The Rowan County Commission decided Monday in a 5-0 vote they will take the ongoing lawsuit over sectarian prayer during commission meetings to the United States Supreme Court.
A special meeting was called for commissioners to decide whether to appeal the most recent court ruling to the Supreme Court.
In July, the Fourth Circuit of the U.S. Court of Appeals ruled that Rowan County's practice of prayer before county commission meetings is unconstitutional.
The court ruled 10-5 that the practice “violated the Constitution when they opened public meetings by coercing public participation in prayers that overwhelmingly advanced beliefs specific to one religion. The decision upheld a lower court ruling.”
“This ruling is a great victory for the rights of all residents to participate in their local government without fearing discrimination or being forced to join in prayers that go against their beliefs,” said ACLU of North Carolina Legal Director Chris Brook, who argued the case, after that ruling. “We are very pleased that the full Fourth Circuit has upheld a bedrock principle of the First Amendment: that government should not be in the business of promoting one set of religious beliefs over others.”
The national ACLU Program on Freedom of Religion and Belief and the ACLU of North Carolina filed a lawsuit challenging the commissioners’ coercive prayer practice in March 2013 on behalf of three Rowan residents.
On Monday, the ACLU released another statement after the commissioners’ vote: “The bottom line is that local government meetings should be welcoming to all community members, regardless of their religious beliefs. The issues in this case have already been thoroughly reviewed by two federal courts, which agreed that Rowan County's former practice was unconstitutional. We believe those rulings should be the final word in this case, but no matter what, we will continue defending the rights of our clients and all Rowan County residents to be free from religious coercion by government officials.”
Between 2007 and 2013, more than 97 percent of the prayers delivered by Rowan County commissioners before public meetings were specific to one religion, Christianity.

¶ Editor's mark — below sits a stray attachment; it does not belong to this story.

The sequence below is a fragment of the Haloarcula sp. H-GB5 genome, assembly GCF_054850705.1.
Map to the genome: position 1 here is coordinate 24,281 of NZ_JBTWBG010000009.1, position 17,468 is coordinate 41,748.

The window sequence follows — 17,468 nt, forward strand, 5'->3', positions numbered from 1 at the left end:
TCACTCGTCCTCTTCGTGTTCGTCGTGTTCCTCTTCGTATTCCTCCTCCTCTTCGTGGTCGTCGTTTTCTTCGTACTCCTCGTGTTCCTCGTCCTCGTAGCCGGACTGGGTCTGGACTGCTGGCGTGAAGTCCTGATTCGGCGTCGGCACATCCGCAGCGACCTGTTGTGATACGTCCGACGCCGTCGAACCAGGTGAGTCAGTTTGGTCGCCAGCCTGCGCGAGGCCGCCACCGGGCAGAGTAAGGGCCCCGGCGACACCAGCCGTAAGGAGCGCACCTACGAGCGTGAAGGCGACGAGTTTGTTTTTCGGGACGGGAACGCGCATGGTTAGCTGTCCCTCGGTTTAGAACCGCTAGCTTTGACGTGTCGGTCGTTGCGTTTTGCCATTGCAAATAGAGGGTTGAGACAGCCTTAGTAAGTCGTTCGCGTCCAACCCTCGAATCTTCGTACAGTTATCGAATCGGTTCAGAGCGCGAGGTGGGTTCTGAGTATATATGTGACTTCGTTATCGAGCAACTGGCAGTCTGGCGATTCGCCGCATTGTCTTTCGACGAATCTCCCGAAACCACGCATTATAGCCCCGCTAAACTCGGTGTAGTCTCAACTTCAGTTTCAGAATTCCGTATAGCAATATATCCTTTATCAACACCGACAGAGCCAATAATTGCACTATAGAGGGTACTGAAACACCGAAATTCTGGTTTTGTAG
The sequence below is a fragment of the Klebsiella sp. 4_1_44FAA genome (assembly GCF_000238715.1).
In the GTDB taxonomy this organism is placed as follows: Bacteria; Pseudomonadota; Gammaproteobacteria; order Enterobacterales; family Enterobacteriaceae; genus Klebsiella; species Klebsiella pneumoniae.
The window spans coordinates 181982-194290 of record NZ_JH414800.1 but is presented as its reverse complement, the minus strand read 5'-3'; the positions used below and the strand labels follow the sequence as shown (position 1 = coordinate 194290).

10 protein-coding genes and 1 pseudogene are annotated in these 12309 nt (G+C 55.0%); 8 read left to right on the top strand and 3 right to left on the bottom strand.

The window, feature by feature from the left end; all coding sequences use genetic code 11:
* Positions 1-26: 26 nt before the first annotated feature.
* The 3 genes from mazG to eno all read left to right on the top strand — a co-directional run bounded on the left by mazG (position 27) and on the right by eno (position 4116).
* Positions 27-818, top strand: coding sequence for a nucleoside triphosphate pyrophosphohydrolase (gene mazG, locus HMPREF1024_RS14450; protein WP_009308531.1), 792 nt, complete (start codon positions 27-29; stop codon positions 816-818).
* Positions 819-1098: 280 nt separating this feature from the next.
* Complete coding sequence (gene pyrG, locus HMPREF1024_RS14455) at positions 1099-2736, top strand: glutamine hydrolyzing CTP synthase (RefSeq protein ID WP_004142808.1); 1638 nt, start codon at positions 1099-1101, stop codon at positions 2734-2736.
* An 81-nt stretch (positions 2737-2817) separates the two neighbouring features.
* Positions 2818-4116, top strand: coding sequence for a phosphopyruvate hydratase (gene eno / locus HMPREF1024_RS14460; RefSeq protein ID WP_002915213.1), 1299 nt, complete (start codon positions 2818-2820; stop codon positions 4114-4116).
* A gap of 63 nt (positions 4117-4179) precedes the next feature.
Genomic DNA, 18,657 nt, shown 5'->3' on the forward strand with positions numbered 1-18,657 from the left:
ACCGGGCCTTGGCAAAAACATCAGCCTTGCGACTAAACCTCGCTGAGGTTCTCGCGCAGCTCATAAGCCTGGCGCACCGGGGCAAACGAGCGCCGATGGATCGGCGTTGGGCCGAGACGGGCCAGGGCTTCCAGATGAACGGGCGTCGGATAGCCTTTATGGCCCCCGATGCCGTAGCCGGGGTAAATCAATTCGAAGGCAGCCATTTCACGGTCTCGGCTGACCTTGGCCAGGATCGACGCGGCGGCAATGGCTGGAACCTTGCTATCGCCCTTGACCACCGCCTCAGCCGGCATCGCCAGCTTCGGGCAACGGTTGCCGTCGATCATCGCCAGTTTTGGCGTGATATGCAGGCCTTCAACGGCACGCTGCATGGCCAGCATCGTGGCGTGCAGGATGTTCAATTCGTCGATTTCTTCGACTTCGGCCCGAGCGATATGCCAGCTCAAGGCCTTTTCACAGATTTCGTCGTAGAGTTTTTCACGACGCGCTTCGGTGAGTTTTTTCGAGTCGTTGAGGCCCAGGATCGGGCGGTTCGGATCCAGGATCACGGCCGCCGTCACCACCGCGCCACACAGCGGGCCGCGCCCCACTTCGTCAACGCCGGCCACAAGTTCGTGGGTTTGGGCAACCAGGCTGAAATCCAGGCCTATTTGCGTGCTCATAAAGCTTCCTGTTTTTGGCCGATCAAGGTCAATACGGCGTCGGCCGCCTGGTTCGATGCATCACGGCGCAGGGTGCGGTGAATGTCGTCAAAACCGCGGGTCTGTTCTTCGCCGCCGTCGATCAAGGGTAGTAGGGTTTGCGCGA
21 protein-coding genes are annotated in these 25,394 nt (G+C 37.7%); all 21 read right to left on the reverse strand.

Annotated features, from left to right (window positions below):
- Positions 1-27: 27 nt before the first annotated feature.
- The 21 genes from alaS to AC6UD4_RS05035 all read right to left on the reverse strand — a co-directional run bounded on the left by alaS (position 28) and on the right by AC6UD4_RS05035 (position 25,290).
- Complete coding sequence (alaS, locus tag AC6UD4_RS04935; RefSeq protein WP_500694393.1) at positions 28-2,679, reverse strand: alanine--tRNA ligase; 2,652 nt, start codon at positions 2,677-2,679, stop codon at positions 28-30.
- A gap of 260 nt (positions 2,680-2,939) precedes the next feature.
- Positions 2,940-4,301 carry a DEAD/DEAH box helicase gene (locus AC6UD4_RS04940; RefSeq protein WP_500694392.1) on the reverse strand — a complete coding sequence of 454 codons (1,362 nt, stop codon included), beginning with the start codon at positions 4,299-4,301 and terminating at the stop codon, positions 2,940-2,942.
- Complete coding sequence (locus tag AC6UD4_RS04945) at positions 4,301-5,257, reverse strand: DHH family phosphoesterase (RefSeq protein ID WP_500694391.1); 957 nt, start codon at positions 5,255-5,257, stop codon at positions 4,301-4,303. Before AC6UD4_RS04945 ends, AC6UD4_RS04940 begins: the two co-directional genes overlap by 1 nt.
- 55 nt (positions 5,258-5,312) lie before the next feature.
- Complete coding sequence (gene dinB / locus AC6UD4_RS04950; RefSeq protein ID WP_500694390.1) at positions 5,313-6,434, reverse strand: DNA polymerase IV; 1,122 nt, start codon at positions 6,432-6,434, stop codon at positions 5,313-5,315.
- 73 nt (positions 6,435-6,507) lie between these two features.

The commissioners had instructed those present to stand and join in the prayer, leading many residents to feel coerced and pressured into doing so.
In January 2016, the case was heard by a panel of three judges. In September, that panel reversed the ruling that Rowan County Commissioners violated the Constitution when they held prayers before public meetings that were specific to one religion.
In October, the appeals court agreed to vacate and reconsider a divided 2-1 decision in September that found the practice constitutional.
Lawyers for the county replied that those prayers still neither “threaten damnation nor preach conversion,” and pointed to a tradition of legislative prayers gong back to a time prior to the founding of the republic.
David Gibbs of the National Center for Life and Liberty heads the organization providing the legal team for Rowan County.
“I think there was a lot of room for agreement,” Gibbs said. “That number one, legislative prayers are historic, they’re protected, they've gone on since the founding of our country. Both sides conceded that legislators can pray. The question really focused down on how do we determine where the line is, and I think everyone agrees that there is a line where something is constitutional or it's unconstitutional.”
In the meeting on Monday,a public-comment period saw more than 20 speakers who were limited to three minutes each.
Commissioners Craig Pierce and Mike Caskey both said that they supported the appeal.
“To us, it hasn’t been settled so it’s time we have a consistent read on what we need to do,” Pierce said before Monday's meeting. “This is not just going to affect Rowan County, it’s going to affect every meeting that’s held in the United States that involves government officials.”
According to Pierce, their attorneys said if the case did go to the Supreme Court and the county loses, then they would likely have to pay the ACLU nearly $300,000. Since there are nearly 140,000 citizens in Rowan County, that would amount to about $2.15 per taxpayer.
“We don’t have any people who are not Christian on the commission, but if we did and they wanted to pray of their religion I’m fine with that,” Pierce said.